Right before Labor Day, when every weather forecaster within several counties promised close to 100% chance of rain, we were thrilled. Our region (and surrounding areas) have experienced severe drought conditions for most of the summer, so any kind of moisture was certainly welcome.We would’ve been happy with an inch or so, but what we got was a deluge.
Deluge: noun. downpour, flood of something.
Synonyms: avalanche, barrage, cataclysm, drencher, flux, inundation, niagara, overflowing, pour, rush, spate, torrent.
We had a deluge, that’s for sure. A drencher; an overflowing rush. Rain came down in torrents and it seemed as if there was no end to it. When the rain gauge accumulated 5 inches, we had to dump it and start over. The dumping-and-starting-over continued until we tallied almost 12 inches. But we were lucky. The worst we dealt with was a flooded basement (and staying up til 5 a.m to make sure the pump didn’t overheat). Others weren’t as fortunate. Several lives were lost, and many people lost their homes and/or property.
Even though I had six days to take pictures of the flooded creek, the rain was nothing short of a drencher – pouring down so hard that I didn’t want to take my camera outside. I found this photo from early spring that shows how much water came through and overflowed the stream banks. The water was actually higher than this several times during the storm; close to the tops of the fence posts.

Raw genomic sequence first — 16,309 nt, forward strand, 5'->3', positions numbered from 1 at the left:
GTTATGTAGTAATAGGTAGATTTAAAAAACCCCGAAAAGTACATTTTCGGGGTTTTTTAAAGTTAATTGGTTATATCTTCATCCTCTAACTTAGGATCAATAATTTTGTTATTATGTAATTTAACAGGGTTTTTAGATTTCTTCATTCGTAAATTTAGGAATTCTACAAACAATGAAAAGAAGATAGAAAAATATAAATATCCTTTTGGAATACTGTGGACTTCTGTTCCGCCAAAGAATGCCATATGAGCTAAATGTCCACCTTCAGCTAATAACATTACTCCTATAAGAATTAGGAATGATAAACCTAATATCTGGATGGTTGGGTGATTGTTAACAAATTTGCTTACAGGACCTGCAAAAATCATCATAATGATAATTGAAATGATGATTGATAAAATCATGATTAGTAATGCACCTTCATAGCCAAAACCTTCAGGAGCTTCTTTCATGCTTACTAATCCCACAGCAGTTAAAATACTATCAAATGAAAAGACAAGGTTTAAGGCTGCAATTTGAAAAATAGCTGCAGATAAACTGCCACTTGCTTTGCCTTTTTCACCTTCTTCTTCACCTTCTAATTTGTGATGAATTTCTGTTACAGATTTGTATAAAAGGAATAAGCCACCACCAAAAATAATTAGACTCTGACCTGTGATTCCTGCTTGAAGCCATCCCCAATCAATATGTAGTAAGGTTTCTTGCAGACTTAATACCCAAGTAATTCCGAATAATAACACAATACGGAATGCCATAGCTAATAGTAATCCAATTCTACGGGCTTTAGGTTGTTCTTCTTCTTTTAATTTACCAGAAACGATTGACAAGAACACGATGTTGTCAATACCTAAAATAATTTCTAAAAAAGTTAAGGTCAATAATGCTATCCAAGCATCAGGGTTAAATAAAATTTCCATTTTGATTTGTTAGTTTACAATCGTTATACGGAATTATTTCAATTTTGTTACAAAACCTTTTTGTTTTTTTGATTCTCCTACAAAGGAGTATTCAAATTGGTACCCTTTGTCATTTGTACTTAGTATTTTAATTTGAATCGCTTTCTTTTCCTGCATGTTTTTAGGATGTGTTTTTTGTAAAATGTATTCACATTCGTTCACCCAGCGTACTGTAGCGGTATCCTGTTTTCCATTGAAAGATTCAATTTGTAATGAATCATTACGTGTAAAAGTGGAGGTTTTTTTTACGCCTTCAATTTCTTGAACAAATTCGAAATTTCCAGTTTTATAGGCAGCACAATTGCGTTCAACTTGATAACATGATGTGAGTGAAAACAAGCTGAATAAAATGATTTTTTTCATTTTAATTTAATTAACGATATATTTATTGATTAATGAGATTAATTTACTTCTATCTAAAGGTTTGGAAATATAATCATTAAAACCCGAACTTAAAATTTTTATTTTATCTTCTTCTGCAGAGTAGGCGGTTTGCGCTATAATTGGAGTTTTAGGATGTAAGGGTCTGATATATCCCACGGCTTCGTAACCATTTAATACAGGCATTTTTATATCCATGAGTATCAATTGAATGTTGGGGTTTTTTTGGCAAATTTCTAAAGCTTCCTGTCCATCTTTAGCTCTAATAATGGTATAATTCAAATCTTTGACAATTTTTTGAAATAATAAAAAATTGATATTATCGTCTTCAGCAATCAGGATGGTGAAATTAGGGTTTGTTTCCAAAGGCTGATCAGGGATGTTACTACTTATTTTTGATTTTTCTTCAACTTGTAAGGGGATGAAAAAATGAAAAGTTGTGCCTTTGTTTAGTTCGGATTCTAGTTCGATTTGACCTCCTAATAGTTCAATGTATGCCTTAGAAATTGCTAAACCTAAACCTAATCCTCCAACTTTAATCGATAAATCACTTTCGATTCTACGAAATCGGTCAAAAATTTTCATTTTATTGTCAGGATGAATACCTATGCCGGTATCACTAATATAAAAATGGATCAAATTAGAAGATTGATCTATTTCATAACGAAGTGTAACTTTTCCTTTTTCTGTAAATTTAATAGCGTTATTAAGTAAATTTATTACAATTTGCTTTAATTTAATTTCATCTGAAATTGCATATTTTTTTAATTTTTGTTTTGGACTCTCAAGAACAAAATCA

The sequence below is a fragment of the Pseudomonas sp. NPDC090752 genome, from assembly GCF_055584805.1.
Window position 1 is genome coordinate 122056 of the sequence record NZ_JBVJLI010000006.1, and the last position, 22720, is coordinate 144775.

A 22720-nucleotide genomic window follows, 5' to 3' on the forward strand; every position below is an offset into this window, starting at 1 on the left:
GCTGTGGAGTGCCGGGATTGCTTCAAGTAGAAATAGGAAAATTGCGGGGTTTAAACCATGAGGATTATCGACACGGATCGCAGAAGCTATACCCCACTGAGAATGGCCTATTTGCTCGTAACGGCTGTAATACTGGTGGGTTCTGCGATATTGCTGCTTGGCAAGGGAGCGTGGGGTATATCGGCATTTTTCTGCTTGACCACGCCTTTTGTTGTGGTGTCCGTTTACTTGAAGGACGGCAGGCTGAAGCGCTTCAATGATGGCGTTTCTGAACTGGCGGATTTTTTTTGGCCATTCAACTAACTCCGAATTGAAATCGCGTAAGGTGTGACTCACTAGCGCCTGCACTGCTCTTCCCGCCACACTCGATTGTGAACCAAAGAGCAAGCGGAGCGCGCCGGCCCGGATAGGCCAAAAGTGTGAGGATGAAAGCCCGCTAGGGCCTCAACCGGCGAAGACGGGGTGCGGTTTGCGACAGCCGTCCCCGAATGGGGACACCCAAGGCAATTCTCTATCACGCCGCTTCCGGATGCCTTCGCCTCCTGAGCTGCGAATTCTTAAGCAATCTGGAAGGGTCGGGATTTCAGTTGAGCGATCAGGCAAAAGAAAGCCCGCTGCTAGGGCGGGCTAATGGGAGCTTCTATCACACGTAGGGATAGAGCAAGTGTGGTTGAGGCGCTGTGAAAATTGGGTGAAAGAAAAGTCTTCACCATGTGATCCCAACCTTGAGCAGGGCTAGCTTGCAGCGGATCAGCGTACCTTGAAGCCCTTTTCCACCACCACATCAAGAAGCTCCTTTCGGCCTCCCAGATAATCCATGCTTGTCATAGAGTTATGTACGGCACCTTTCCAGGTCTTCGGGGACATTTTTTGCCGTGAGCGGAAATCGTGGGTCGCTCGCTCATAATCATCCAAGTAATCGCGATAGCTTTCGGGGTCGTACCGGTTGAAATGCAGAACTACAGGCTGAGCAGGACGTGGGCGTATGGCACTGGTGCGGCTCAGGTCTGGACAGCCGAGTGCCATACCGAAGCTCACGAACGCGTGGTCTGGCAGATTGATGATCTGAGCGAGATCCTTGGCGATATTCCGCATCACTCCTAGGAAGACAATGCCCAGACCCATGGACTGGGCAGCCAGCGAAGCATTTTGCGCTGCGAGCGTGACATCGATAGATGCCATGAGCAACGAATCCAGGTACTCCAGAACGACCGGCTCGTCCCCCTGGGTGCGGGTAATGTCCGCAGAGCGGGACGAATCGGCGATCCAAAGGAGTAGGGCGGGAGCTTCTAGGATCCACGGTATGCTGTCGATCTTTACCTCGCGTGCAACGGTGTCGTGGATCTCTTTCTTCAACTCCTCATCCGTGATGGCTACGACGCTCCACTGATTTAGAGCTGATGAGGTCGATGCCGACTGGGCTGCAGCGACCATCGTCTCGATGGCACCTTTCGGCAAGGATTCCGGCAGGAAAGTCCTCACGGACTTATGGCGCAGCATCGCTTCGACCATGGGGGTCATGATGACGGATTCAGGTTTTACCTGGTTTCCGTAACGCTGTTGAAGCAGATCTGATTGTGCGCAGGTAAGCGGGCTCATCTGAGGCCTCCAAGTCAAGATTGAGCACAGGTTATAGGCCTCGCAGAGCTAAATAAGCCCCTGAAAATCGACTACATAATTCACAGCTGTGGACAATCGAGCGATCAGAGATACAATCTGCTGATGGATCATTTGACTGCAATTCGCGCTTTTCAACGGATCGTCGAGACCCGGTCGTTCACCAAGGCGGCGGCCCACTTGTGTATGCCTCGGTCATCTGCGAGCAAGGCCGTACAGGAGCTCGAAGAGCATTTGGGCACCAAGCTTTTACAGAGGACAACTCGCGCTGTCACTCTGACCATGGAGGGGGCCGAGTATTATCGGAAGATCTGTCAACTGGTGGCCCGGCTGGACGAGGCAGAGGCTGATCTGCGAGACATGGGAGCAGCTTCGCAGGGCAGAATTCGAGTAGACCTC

The creek is almost receded now, although the horse pasture is still soggy. After a couple of warm, sunny days, most of this water will be gone. We’ve established conservation plantings (mostly black willow and silky dogwood) that help hold the stream banks in place during heavy rain.
Although we’re still slogging through puddles, clean-up for us will involve clearing the stream crossings. With the help of NRCS we’ve fenced our stream banks and have specific stream-crossing areas so that livestock don’t pollute the water.
However, our upstream neighbor isn’t very tidy. Every time it rains, we find trash, bale wrap and even herbicide containers caught on the wires of the high-tensile fence at the stream crossings. They’re a small-scale dairy farm, but they certainly don’t fit the non-ag community’s mind picture of a small, neat and tidy family dairy.We know that personnel from our county NRCS are trying to work with them, and we don’t want to discourage them in their efforts to farm, but it’s somewhat of a nuisance to have to pick up after them after every heavy rain. They also give small-scale farmers a very bad name.
Despite the deluge, we’re thankful for the rain and very thankful that we didn’t have significant damage. We’re enjoying cool, sunny days, and look forward to watching the pastures and hay fields spring to life just in time for autumn…which arrives next week!